A Good Read from the February 2001 Newsletter

Farm Life Sixty-Five Years Ago

By Roland Van Guilder

Looking down street with telephone pole, trees, buildings and old-fashioned pickup truck.
A view of the four corners and Clyde Parker’s garage taken from West Street during the 1930s.

About two miles west of the four corners in Middletown Springs, Barker Bridge, a planked, truss bridge crossed the Poultney River to the south. Another mile upward through the Buxton Orchard (later the Allen Orchard) lay two farms. One was owned by the Porters and the other by the Van Guilders. Both were dairy farms with approximately 20 milking cows each, which provided the livelihood for the two families. The farms were worked with teams of horses. The work back then included field and crop pro­duction, getting up the wood for fuel, harvesting and transportation. Neither farms had electricity or tele­phones. 

The Porter farm marketed milk, butter, and cheese once a week to the cheese factory in East Poultney. Mrs. Porter was responsible for the Saturday deliveries either by horse and buggy or sleigh. 

We owned a Model A Ford which we used when the weather permitted. In the wintertime, we used a one-horse sleigh if it was a family outing or a team­drawn bobsled for heavier loads. Our daily routine con­sisted of delivering four or five, eight-gallon cans of milk to the Middletown Springs Creamery operated by Morris “Bus” Pratt [located behind what was until recently the Middletown Springs Inn]. He recorded the delivery. In those days, the “village” hummed with activity especially in the early morning hours. Both motor-driven trucks and horse-drawn buckboards or sleds filled the center of the town daily.

The next stop was at Walton Frost’s Store where Jenny Powers greeted everyone in her most cheerful and business­like manner. Clyde Parker’s new filling station and garage was a brief stopover for catching up on the so­cial or town news. 

A summertime trip to town by an eight year old lad with his father was occasionally rewarded with an ice cream cone—a special treat of appreciation for helping with berry picking or hoeing and weeding the garden. Key to our existence was a bountiful harvest to insure ample produce for “canning.” The pan­try and the cellar had to be filled with food to insure our sustenance through the winter months.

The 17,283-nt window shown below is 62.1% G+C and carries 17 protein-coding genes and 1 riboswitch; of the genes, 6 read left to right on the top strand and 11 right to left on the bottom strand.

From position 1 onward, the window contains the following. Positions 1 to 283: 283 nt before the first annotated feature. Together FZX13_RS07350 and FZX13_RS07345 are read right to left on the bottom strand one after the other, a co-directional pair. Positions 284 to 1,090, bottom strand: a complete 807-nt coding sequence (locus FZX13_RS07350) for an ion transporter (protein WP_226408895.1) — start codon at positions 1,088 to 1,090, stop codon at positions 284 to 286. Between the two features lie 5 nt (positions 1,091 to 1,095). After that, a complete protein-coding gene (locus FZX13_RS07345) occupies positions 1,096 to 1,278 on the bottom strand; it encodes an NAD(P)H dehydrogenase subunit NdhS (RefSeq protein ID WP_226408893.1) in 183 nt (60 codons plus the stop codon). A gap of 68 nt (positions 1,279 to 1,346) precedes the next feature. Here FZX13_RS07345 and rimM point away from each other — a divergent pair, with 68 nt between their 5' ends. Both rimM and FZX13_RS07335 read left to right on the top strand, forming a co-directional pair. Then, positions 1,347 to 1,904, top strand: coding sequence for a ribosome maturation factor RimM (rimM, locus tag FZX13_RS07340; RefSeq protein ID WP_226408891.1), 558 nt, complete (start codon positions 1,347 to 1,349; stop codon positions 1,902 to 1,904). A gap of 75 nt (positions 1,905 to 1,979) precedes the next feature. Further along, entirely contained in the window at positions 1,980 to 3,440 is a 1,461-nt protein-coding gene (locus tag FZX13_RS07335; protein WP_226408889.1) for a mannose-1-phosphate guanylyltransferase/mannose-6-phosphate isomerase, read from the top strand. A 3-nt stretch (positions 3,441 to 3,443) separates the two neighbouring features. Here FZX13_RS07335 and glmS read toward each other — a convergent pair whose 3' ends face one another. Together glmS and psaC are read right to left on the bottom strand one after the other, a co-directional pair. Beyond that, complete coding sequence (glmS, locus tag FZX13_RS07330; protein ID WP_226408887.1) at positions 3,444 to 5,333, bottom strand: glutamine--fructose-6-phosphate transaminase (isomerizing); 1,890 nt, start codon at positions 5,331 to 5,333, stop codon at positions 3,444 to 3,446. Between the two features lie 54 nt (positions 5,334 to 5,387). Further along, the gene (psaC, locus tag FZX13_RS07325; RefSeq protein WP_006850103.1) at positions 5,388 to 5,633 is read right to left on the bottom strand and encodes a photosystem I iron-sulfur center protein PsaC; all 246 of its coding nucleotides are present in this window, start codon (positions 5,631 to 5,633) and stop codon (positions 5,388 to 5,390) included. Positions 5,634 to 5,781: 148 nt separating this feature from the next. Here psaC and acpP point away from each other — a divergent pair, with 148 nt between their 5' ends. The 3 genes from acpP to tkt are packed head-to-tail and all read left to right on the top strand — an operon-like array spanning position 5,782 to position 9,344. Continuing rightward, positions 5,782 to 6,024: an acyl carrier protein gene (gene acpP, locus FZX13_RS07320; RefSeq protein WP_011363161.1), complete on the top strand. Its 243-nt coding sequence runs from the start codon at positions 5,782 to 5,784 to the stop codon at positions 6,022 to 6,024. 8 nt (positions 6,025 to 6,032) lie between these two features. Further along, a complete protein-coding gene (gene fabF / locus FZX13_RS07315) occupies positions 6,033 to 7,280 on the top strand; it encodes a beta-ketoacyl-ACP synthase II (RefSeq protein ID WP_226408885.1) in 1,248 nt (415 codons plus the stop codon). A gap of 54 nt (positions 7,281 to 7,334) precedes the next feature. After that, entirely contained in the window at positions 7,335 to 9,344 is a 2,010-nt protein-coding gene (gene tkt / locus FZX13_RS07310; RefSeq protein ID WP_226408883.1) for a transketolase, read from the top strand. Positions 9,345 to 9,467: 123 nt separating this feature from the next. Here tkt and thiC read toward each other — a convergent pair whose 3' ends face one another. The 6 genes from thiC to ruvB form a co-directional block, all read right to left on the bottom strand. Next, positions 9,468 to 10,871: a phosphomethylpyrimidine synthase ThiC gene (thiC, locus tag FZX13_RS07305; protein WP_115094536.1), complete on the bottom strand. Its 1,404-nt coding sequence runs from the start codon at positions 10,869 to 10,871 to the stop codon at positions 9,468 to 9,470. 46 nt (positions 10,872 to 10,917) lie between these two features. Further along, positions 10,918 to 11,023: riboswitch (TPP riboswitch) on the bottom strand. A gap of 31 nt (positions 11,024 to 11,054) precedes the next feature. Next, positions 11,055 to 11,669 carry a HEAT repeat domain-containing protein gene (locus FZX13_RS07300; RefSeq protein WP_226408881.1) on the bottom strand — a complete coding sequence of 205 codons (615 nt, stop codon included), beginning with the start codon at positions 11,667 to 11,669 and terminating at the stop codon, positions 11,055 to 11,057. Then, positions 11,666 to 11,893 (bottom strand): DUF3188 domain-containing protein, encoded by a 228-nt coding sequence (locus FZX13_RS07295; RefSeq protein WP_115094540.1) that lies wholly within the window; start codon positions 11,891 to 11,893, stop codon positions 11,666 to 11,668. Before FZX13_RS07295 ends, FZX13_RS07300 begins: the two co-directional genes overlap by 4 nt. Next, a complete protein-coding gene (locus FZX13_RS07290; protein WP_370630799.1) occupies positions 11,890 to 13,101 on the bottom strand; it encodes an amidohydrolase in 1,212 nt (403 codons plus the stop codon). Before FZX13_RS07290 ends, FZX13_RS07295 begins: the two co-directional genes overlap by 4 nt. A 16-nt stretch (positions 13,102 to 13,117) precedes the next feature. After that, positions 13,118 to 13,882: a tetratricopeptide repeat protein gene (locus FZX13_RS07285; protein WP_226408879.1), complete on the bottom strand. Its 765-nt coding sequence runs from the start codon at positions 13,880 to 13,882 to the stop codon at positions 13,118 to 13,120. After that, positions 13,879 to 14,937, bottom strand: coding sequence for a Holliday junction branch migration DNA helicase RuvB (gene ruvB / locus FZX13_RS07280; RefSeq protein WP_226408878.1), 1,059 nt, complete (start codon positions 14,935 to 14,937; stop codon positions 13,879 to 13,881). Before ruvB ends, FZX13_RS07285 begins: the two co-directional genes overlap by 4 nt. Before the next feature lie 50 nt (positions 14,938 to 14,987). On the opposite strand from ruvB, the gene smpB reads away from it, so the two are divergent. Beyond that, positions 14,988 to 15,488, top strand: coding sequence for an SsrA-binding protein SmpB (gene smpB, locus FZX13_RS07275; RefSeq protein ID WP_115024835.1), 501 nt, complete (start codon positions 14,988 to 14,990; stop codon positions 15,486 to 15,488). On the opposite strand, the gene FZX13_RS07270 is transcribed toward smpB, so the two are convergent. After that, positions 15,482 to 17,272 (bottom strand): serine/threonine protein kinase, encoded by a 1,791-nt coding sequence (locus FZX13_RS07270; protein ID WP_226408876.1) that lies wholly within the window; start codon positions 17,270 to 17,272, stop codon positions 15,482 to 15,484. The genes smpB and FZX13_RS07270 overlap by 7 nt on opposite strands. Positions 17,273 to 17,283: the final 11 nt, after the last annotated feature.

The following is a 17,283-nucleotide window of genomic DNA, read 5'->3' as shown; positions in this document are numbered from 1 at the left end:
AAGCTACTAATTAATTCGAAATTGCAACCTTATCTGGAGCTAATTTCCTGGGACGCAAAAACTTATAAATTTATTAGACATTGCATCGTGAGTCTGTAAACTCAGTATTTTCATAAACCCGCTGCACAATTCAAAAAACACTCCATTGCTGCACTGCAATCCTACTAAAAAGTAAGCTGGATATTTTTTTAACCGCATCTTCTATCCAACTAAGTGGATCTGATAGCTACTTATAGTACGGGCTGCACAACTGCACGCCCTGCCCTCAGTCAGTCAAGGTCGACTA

Our mothers’ cooking skills were really astonishing. Everything from homemade bread, pies, and cakes were made in a wood-burning cook stove’s oven along with much of the meat and potato meals. The wood-burning stoves were also our only source of heat, so everyone got dressed quickly and hurried to eat a hot and hearty breakfast. 

We saw farm life as simple back then. For sure, it was never monotonous. Each season offered a great variety of things to do. Winter gave us our only break in an otherwise busy year. Our time during winter; however. was devoted to fixing fences and getting up the wood. In the spring, we tapped the maples and boiled the sap into syrup. Everything was used. Nothing ever went to waste. Late spring gave Barker Mountain and the orchard below a real promise of things to follow. In those days the hills were alive with song birds by day and “pond-peepers” by night. 

Each summer we had a break from school. But those days were filled with field work, gardening, and, of course, haying. I will never forget the fragrance of new-mown hay or fail to recall the calls of the whippoorwills at dusk. 

The circle began again with the start of school in September, while the colors of the hills gave us a great show soon afterwards. Of course, I got pretty excited with the first sled ride of winter, too. Looking back life seemed easy for us, but by today’s standards it would be considered very burdensome. 

Although we lived three miles from the center of town and school, we never had a feeling of loneliness. Our two families lived about a half-mile apart, but we socialized together. Spare time activities included card playing and musical sessions. Both the Porters and my parents were talented. My parents played the piano, violin, and harmonica. As for the young lads, we hunted, played common games, and walked to and from school together, which shortened the distance. 

Both farms were taken out of sustaining production at least by 1940. The Van Guilder farm burned in about 1950; unfortunately, there are no extant pictures of either farm to our knowledge. 

On an 1867 map of Middletown included in Frisbie’s History of Middletown is a region west of the center of the town labeled Burnham Hollow. It is near this region that Roland grew up. The Van Guilder and the Porter farms were situated above what is today’s Burnham Hollow Orchard. Barker Mountain was home to the nine sons and daughters of Raymond and Elizabeth Durham Van Guilder and the eleven sons and daughters of Albert “Bert” and Elizabeth Hatch Porter. 

Many legends have accrued to this community because of the musical talents of these folks and the many “kitchen hops” held at the Porters, which are remembered mainly by our seniors. A “hop” was a dance held in the farmhouse kitchen accompanied by great music and food served by the women of the families. 

A few weeks ago, I talked with Amanda Van Guilder Reed who is one of three Van Guilder children still living. She told me that Evelyn, Harry, Paul, Ralph, Regina, and Frank are deceased. Eleanor Van Guilder Ricard, who was pictured with Ruth Krouse in the May 2000 MSHS Newsletter, lives in San Diego. Eleanor phoned me one day, and we talked briefly about the “old days” and the dance hall on Burdock Avenue. 

Roland left town, as did many of our young folks, either because of the Great Depression or World War II II. He became an engineer and settled in the Midwest where he resides today. Fortunately, for us memories remain “forever green.”